Interpreting Christian History
The Challenge of the Churches' Past
This item is out of stock.
Publisher: John Wiley and Sons Ltd
Number of Pages: 308
Width: 16.5 cm
Height: 24.1 cm
This book explores the theological lessons to be learnt from 2000 years of Christian Church history. It presents an exploration of the theological lessons to be learnt from the difficult history of the Christian churches over the past 2,000 years. It opens with an introductory essay on the whole of Church history, making the book suitable for lay readers as well as students. It combines historical, historiographical and theological analysis. It reunites the disciplines of theology and Church history. It concludes that we can only ever perceive a facet of Christianity given our historical and cultural conditioning. It was written by a distinguished Church historian.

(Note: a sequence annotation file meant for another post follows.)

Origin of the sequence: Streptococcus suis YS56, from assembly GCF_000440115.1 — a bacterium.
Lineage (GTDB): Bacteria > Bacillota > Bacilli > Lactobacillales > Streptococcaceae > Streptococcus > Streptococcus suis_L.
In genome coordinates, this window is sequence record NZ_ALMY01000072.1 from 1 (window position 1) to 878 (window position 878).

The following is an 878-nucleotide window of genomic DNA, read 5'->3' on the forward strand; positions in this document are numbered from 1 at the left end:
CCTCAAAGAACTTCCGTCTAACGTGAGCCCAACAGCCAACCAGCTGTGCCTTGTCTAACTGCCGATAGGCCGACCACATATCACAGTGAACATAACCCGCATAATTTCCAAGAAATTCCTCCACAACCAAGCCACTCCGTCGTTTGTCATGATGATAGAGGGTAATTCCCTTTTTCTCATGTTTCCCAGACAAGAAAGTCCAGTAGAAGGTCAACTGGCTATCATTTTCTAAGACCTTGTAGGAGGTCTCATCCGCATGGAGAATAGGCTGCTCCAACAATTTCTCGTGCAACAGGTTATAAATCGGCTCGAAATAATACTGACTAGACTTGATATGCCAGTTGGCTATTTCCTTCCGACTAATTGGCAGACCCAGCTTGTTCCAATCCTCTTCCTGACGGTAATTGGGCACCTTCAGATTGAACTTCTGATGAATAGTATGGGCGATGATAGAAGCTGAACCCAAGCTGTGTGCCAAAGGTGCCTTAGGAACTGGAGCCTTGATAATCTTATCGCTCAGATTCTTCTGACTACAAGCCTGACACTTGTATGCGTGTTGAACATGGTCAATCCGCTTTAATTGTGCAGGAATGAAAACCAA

"This book is an excellent summary of Christian history from the apostolic period to the current day and is written in an engaging way. It will be profitably used by scholars and students in all Christian traditions and is a helpful text not only for introductory seminary church history or historical theology courses, but also for historiography in university graduate courses." History and Sociology of Religion "Expert historians are not always as good at self-reflecting on their craft at practicing that craft. Euan Cameron, however, is an exemption as shown by his careful assessment of what the historians of this and previous generations have both taken for granted and spelled out explicitly in writing the history of Christianity. As one might expect from a distinguished student of the sixteenth century, Interpreting Christian History is particularly good on what the rise of Protestantism meant for understanding the Christian past." Mark Noll, Wheaton College